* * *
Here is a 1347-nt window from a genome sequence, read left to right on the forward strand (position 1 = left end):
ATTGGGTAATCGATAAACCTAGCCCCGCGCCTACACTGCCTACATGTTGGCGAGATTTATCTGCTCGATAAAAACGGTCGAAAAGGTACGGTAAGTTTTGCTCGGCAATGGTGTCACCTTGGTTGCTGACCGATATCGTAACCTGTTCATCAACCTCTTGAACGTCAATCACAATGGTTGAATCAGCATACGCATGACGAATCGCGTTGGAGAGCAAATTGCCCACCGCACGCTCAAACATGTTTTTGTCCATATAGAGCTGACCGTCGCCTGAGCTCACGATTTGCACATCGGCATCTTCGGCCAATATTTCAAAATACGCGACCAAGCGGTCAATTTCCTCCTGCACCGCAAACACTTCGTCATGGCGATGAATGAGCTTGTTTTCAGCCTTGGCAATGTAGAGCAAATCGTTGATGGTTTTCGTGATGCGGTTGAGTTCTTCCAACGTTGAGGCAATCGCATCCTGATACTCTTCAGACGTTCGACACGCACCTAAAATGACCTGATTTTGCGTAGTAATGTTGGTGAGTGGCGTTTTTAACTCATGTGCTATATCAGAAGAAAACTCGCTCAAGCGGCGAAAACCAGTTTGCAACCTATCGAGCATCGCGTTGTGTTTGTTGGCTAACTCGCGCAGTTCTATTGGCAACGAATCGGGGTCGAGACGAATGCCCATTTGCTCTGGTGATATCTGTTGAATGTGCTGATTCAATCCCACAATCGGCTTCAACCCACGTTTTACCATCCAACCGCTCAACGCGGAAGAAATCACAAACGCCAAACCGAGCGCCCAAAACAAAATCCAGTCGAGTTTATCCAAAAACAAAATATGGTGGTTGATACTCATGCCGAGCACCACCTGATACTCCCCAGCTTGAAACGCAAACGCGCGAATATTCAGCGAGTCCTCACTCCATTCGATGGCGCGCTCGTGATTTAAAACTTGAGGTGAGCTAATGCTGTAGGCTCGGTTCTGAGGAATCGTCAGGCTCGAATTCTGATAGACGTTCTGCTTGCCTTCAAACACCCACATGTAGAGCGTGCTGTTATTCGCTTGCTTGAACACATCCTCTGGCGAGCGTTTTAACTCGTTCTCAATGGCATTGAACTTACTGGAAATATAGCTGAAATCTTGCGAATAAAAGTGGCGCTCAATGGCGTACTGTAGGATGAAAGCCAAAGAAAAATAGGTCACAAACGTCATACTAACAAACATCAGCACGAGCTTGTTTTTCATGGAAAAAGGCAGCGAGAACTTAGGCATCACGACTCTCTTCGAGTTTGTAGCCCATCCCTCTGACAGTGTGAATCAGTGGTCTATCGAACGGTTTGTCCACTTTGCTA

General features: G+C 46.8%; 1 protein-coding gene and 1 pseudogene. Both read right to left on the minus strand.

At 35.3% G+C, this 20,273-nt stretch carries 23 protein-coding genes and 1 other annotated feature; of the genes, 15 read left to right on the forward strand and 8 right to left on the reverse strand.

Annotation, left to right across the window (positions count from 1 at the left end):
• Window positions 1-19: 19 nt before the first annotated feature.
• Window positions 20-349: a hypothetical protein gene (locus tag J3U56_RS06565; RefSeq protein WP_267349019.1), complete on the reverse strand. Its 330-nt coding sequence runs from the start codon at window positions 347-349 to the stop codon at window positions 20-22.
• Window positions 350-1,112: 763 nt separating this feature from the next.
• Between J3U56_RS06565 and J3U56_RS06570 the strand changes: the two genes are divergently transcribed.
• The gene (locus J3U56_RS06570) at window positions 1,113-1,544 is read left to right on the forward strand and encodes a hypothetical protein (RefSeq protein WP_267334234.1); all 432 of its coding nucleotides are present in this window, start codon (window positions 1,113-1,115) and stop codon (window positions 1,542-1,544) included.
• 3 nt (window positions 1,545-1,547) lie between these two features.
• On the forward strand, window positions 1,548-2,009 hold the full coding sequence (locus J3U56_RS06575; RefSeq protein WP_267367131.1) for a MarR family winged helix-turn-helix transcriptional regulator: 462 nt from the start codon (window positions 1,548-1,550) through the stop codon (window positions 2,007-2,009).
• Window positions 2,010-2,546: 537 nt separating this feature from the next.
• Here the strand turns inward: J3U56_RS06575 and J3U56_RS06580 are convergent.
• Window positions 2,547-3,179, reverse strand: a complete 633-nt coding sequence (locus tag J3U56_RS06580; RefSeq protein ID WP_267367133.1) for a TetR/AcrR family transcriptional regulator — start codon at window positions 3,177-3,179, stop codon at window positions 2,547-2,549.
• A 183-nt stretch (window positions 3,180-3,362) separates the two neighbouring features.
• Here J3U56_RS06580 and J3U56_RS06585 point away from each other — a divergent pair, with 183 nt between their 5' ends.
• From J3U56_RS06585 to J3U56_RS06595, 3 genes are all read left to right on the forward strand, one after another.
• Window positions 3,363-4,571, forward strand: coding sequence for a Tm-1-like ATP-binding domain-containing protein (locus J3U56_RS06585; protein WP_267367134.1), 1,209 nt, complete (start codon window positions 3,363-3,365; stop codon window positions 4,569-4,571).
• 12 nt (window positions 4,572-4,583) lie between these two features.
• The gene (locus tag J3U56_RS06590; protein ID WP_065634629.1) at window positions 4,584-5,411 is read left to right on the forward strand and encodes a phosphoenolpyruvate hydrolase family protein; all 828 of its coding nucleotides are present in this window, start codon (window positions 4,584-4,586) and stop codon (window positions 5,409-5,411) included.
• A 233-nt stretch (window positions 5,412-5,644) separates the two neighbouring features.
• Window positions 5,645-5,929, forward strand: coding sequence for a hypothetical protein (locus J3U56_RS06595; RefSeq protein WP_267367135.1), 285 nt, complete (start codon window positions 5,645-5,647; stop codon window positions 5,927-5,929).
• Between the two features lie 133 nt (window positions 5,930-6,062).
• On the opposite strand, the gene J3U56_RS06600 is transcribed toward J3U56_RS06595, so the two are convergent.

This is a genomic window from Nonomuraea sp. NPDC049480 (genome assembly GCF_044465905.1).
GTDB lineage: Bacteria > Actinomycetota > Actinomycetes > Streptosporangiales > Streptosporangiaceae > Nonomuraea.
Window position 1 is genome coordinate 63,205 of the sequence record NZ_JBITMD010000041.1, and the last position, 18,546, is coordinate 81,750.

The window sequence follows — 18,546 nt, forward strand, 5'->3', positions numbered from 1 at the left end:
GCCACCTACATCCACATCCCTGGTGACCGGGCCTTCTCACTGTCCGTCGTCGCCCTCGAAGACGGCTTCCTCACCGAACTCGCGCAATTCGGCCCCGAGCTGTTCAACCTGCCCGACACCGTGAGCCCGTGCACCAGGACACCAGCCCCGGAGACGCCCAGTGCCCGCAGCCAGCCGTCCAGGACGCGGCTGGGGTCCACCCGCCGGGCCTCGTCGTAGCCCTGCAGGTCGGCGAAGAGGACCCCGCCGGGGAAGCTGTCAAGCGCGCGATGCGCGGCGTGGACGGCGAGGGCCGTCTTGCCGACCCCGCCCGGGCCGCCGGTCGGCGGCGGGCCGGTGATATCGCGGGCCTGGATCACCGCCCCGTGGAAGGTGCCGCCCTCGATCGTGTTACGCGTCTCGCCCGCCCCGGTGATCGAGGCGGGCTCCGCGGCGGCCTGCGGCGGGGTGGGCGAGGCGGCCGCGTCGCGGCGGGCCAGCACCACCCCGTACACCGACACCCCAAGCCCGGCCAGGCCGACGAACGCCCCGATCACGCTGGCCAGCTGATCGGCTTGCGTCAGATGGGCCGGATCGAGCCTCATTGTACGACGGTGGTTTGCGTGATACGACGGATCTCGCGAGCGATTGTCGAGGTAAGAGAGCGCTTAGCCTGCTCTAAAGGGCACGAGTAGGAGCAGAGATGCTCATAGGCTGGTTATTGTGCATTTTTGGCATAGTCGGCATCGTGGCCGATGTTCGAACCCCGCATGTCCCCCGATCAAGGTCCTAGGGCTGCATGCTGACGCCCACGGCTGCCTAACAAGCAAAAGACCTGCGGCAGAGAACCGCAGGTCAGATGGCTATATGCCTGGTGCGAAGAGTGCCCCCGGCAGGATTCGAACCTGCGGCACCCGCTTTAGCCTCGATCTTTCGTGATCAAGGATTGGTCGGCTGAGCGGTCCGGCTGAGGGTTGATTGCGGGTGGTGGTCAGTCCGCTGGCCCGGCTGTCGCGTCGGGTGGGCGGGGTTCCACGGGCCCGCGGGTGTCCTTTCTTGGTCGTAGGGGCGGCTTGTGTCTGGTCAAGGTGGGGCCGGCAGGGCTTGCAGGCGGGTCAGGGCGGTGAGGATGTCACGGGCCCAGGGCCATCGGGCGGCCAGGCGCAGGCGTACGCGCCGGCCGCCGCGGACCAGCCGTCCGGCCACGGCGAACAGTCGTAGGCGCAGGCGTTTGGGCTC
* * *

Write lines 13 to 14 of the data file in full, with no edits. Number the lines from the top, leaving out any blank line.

• Window positions 2,010-2,546: 537 nt separating this feature from the next.
• Here the strand turns inward: J3U56_RS06575 and J3U56_RS06580 are convergent.